But in the generic case – consider the field of history, e.g. – none of those things is true. And the whole question of who is an expert basically scuttles this attempt to say “You should often defer to experts.”

For example, Marxist historians like to say that they’re experts on history – they’ve figured out its ineluctable laws! – but they’re actually a bunch of ideological fuckwits who can’t think themselves out of a paper bag. But they’re also professors at many a US university (all the universities, I think). They’ll tell you they’re experts, man. It says so right here on the label, “I’m an expert.”

So is that a reason to regard them as experts?

Plainly not. Well, but we don’t have to trust them on this; after all, they’re hired by universities! Universities must be unbiased; it says so right on the label! Right? No, actually universities (outside of STEM fields, and increasingly even there) are also largely a bunch of ideological fuckwits.

Or so I claim. Am I right or wrong? Before you respond, I claim that I’m an expert on this topic. Hmmmm, we’d need to assess their degree of ideological fuckwittery empirically, wouldn’t we?

Or are we going to count heads? Whose heads? The historians’? But they’re the ones whose very credibility is being questioned, so that would be going in a circle.

How about the average person? Well, the Marxists lose that one, since most people aren’t Marxists. More to the point, if we’re asking people other than soi-disant “experts,” we’ve already departed from the dictum “trust experts.”

(By the way, should we trust the pollsters who are doing the head counting? Are their polling methods unbiased? Are they competent polling experts? How do you know?)

Furthermore, there are no particular incentives to be correct in this area. Your fellow historians are largely leftists who will grant you tenure for saying, in various ways, “Socialism is nice. Capitalism is bad.” You are not betting your own money or your life by predicting that next time – in China… Cuba… Venezuela! – socialism is sure to work.

Marxism is not intended to factually describe reality anyway. It’s an ideology of power, a convenient pre-made language for people who want to seize power, and realize they need a veneer of justice to help them gain adherents, put their opposition on the defensive, etc. Or as Marx himself put it, more discreetly: “The philosophers have only interpreted the world, in various ways. The point, however, is to change it.”

Once it’s recognized that you can’t just trust anyone who says “I’m an expert” – anyone can say that – the whole epistemic question returns to the forefront. How are you going to judge who’s an expert? Hmmm, maybe we need some standards regarding the use of evidence. (Frequentist? Bayesian?) Also some procedures, like whether testable empirical claims are being made, whether they’re replicable and actually replicated, etc.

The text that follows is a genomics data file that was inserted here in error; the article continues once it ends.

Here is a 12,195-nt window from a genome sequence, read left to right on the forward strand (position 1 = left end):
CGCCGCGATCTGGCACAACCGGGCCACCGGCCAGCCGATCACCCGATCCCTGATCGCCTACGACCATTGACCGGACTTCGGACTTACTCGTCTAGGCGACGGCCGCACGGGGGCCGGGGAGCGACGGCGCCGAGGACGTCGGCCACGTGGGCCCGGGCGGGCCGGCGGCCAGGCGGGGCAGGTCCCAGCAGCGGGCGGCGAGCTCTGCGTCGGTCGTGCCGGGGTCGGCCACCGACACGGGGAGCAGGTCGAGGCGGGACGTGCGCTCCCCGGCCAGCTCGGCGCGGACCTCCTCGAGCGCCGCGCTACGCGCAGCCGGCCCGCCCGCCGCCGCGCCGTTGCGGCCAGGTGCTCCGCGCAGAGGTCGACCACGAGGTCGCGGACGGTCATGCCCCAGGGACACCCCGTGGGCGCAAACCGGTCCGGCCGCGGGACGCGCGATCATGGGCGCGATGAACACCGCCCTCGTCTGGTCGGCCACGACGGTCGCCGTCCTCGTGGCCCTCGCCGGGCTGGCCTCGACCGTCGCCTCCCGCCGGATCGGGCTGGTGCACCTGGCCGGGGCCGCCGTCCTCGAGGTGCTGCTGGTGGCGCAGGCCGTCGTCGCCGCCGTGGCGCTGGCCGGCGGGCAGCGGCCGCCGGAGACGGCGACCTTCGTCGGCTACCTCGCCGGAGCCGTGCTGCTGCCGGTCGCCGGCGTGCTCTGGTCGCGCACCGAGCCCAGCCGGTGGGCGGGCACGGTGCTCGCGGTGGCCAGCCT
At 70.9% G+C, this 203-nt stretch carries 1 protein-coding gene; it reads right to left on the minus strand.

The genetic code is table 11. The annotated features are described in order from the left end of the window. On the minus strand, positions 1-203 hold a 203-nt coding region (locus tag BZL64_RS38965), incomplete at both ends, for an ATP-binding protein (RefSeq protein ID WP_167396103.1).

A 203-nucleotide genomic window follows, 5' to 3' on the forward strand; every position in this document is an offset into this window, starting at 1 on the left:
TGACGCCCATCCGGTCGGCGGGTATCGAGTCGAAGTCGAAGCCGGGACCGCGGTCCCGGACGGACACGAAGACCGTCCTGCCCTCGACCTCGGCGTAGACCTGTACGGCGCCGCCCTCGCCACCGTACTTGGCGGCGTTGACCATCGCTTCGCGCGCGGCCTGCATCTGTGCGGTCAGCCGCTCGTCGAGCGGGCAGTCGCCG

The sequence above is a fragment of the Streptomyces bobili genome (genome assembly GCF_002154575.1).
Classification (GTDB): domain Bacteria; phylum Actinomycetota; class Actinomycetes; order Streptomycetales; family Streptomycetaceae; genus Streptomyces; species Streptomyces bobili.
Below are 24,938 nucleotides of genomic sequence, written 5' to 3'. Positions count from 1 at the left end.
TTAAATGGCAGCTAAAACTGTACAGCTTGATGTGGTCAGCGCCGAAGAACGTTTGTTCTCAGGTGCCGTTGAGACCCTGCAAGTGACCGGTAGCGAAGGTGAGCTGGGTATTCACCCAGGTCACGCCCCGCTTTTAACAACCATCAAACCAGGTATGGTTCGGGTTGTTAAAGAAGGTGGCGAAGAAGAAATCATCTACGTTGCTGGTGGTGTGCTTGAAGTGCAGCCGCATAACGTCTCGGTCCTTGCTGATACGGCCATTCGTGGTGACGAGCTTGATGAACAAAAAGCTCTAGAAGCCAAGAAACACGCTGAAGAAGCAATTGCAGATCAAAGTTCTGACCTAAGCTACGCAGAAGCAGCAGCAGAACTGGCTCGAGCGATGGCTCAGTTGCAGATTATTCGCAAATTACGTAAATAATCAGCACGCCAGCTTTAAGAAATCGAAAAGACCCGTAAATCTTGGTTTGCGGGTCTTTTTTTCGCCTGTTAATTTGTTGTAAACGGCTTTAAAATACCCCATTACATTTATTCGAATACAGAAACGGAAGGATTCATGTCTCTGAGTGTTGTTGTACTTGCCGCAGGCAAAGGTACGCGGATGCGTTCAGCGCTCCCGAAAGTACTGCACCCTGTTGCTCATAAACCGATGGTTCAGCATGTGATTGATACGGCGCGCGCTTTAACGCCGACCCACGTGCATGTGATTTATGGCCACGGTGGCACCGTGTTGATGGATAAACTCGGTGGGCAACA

You see the problem: In order to judge who’s an expert, you have to be damn far along the trajectory of knowledge in the relevant subject, far enough along that you’d be a jack-leg expert yourself on the topic. You might as well just assess the evidence for yourself, ignoring the purported “experts.”

What I do, and I hope everyone does, is try to identify areas in which there don’t seem to be monetary or ideological incentives to be biased, and provisionally trust the experts in those areas, and ignore experts in areas where the incentives are bad. This is far from foolproof, of course. (I’m perpetually surprised by how politicized nutrition science is.) But given the impossibility of becoming experts ourselves in all topics, we use heuristics, imperfect though they are, to try to avoid getting scammed by fraudulent “experts.”

There are many reasons, not just malign intent, that this instinct to mistrust “experts” is sound. Yudkowsky mentions some and I will mention others in my next post.

Here’s a teaser: In my next post I will cite a paper by two game theorists on the topic of expertise. This paper was published in The Quarterly Journal of Economics, which is a top Economics journal in the world. A major conclusion of the paper: In general, the equilibrium outcome is that experts will deliberately not inform you perfectly. Now here’s my question for anyone who says “trust experts”: Do you trust the conclusion of these two game theory experts?

NO on the gun control thing, Donald

When a python causes a rat to asphyxiate, you know how it does it? I learned this from a biology teacher in high school. It wraps around the rat and squeezes. The rat can lock its diaphragm, but eventually it has to unlock it to try to inhale. When this happens, the python contracts around the rat a little more, squeezing even more air out of its lungs. Repeat until you have a dead rat.

This is what the gun grabbers will do if they can’t get outright immediate confiscation. It’s their strategy, as is obvious from their actions, and, when they think no one’s paying attention, their explicit words.

Is the metaphor clear, Mr. President?

Listen: The Second Amendment is MORE important than the First, because without the Second, the government will just ignore the Constitution, laugh at us, and say, “What are you going to do about it, you powerless, helpless slaves?”

(We’re never really totally powerless, but we’re a hell of a lot more empowered when we have something closer to weapons parity with the would-be totalitarians.)

And remember: The Left will always hate you no matter what you do. The Right, the real right, adores you, as long as you do the right thing.

There is no percentage in caving on this. THERE NEVER IS ANY PERCENTAGE IN CAVING ON ANYTHING, WITH THE LEFT.